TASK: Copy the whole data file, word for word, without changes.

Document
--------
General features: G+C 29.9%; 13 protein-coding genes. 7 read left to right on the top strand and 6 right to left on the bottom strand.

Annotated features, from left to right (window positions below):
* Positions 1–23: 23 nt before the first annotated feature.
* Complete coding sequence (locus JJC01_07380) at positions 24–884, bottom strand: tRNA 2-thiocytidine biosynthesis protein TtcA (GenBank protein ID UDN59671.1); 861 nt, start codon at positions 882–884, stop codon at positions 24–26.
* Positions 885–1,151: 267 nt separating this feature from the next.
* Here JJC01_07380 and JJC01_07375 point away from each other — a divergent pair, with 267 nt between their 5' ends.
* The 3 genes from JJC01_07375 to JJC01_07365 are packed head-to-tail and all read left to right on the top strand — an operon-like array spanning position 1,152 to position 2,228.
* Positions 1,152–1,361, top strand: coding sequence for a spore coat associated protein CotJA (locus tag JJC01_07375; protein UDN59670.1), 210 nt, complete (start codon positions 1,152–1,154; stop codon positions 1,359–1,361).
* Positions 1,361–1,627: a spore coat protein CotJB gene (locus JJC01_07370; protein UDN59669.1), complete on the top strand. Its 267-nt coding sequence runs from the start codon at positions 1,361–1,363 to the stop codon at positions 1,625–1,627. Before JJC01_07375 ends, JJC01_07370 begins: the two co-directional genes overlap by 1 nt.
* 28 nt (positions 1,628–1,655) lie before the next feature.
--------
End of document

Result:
General features: G+C 29.9%; 13 protein-coding genes. 7 read left to right on the top strand and 6 right to left on the bottom strand.

Annotated features, from left to right (window positions below):
* Positions 1–23: 23 nt before the first annotated feature.
* Complete coding sequence (locus JJC01_07380) at positions 24–884, bottom strand: tRNA 2-thiocytidine biosynthesis protein TtcA (GenBank protein ID UDN59671.1); 861 nt, start codon at positions 882–884, stop codon at positions 24–26.
* Positions 885–1,151: 267 nt separating this feature from the next.
* Here JJC01_07380 and JJC01_07375 point away from each other — a divergent pair, with 267 nt between their 5' ends.
* The 3 genes from JJC01_07375 to JJC01_07365 are packed head-to-tail and all read left to right on the top strand — an operon-like array spanning position 1,152 to position 2,228.
* Positions 1,152–1,361, top strand: coding sequence for a spore coat associated protein CotJA (locus tag JJC01_07375; protein UDN59670.1), 210 nt, complete (start codon positions 1,152–1,154; stop codon positions 1,359–1,361).
* Positions 1,361–1,627: a spore coat protein CotJB gene (locus JJC01_07370; protein UDN59669.1), complete on the top strand. Its 267-nt coding sequence runs from the start codon at positions 1,361–1,363 to the stop codon at positions 1,625–1,627. Before JJC01_07375 ends, JJC01_07370 begins: the two co-directional genes overlap by 1 nt.
* 28 nt (positions 1,628–1,655) lie before the next feature.